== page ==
This gallery contains 13 photos.
This gallery contains 12 photos.
A couple of notes on this Movieline Cover Gallery. We’re approaching the end of the magazine’s publication. In 2003, Movieline underwent a few changes. The number of issues was dropped from 11 per year down to just six and the name was changed to Movieline’s Hollywood Life. Due to the reduced number of issues, I […]
Naomi Watts, who turns 48 today, was born in England but moved to Australia in her teens, so her acting career began in Australian film and television. She began working in Hollywood in the 1990s, but much of her filmography during that decade is, many would agree, undistinguished. She co-starred in the dystopian sci-fi comedy Tank Girl, which has at least some cult classic credibility, and her performance in Persons Unknown, a 1996 thriller, is worth noting (for reasons that will be clear before the end of this article).
It wasn’t until David Lynch cast her as Betty Elms in Mulholland Drive that Watts began to break out as a star. A year later, she headlined Gore Verbinski’s horror film The Ring, a critical and commercial success, and then was cast in a central role in the first Hollywood film made by Mexican director Alejandro González Iñárritu:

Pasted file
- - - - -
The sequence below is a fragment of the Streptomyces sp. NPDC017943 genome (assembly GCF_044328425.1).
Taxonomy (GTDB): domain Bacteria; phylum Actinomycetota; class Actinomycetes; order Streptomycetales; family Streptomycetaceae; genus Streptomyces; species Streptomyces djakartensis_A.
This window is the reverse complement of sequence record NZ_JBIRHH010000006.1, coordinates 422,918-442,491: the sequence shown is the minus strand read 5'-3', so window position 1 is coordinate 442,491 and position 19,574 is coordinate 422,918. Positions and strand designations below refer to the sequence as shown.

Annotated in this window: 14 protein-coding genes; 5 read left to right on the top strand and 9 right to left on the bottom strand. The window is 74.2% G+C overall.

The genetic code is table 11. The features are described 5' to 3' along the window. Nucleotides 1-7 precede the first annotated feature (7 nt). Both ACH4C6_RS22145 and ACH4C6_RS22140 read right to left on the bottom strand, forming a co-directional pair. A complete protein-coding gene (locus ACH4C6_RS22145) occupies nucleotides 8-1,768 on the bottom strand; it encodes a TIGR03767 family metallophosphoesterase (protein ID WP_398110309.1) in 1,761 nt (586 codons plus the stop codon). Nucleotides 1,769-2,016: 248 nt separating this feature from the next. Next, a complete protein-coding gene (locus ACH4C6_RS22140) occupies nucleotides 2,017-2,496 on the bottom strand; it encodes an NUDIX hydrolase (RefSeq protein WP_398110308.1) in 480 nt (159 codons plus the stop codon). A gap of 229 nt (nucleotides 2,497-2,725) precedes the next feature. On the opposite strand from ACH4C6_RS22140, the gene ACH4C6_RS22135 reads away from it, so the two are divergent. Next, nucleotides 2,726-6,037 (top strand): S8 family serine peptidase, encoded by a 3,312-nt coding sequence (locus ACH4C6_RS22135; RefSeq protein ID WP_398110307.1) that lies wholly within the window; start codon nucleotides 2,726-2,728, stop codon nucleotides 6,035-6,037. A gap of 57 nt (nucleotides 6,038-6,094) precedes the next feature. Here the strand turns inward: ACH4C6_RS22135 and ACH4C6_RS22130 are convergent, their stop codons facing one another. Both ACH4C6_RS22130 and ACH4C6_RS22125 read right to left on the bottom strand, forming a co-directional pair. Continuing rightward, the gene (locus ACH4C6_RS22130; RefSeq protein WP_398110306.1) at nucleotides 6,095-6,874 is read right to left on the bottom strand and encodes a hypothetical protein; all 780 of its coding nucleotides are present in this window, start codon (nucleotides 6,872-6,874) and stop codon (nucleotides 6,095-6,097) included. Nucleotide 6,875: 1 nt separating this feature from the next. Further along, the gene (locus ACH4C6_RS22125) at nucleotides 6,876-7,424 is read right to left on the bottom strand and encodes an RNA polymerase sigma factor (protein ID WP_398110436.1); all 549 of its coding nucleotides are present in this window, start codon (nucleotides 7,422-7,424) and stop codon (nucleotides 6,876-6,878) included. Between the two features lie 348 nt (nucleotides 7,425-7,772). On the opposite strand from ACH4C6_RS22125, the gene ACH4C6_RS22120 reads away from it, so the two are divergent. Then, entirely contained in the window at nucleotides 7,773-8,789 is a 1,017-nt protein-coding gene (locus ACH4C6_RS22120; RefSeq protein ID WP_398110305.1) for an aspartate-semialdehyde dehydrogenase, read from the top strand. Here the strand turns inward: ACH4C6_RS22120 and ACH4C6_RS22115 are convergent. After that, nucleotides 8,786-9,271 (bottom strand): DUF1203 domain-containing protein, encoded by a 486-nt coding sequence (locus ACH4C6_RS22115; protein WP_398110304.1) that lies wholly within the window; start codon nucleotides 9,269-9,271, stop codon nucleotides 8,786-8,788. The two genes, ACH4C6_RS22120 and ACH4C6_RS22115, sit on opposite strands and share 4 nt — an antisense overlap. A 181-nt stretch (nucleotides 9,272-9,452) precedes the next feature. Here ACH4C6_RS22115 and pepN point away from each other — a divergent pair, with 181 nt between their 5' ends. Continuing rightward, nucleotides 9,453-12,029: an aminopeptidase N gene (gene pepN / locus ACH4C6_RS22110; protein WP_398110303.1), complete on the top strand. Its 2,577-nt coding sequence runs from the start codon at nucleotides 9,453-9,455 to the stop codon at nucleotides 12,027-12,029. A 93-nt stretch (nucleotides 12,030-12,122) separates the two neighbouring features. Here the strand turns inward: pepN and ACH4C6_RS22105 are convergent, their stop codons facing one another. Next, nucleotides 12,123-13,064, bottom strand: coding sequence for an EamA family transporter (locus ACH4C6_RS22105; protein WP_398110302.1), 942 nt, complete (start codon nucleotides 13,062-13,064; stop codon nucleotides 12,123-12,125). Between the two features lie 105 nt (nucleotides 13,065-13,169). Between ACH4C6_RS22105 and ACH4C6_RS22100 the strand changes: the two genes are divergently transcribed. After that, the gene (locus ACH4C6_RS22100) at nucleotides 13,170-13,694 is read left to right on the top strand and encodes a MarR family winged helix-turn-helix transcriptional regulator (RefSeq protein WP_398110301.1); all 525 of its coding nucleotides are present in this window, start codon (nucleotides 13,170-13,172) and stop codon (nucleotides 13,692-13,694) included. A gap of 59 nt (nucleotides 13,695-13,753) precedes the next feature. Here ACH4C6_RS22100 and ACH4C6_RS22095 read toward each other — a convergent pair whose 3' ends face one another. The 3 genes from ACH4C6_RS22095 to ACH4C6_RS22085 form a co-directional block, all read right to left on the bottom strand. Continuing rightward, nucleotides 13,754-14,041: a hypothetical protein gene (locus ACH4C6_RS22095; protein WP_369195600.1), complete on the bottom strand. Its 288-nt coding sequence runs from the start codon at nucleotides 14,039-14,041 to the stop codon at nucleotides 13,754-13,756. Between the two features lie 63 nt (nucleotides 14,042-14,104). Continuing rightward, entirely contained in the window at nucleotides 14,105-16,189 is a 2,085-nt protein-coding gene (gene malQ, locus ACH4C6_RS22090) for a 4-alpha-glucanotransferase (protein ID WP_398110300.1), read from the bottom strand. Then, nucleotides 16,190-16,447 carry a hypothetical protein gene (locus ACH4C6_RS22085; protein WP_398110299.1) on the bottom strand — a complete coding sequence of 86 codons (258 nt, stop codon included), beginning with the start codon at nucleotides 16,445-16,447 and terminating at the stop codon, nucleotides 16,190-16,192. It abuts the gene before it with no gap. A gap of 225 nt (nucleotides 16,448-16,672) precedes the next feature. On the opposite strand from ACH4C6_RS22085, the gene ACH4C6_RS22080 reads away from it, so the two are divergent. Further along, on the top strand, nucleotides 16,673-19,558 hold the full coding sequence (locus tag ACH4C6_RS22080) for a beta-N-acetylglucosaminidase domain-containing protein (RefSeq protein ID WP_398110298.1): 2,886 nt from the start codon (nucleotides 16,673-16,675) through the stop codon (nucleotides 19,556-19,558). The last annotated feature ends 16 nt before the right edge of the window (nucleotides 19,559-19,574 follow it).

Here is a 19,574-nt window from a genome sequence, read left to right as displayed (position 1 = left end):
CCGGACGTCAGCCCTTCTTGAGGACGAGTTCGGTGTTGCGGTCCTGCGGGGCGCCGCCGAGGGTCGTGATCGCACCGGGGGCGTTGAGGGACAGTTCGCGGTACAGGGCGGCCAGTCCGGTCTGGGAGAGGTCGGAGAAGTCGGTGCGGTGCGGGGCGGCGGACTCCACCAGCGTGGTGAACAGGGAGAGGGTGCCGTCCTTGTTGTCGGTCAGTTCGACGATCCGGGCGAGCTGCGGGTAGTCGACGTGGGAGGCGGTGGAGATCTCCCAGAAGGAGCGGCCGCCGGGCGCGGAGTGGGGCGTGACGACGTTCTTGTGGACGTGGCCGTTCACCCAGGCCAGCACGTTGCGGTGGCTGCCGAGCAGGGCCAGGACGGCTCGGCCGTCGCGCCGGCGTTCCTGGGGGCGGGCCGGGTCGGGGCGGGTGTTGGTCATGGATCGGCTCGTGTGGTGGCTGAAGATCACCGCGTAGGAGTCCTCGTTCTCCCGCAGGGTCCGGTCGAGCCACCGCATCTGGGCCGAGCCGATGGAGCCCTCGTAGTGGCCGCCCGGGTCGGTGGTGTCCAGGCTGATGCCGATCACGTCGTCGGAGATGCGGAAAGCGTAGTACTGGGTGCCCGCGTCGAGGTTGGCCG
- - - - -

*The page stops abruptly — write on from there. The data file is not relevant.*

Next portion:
They say that there are no new stories, just variations on the same old ones. Sometimes the measure of true talent is how a group of artists is capable of elevating relatively predictable material to make it emotionally impactful and revelatory. The newest Bill Murray vehicle St. Vincent falls into this category of achievement.
St. Vincent is a very familiar story of redemption through opening up to the people around us and really learning who they are. There are many examples of these kinds of stories, especially with a child being the catalyst for bringing down carefully constructed walls against the outside world. Nick Hornby’s novel About a Boy, which has been made into both a film and a TV show, comes to mind. These stories, especially in their movie forms, have a tendency to be a little treacly and simplistic, even in their best incarnations.
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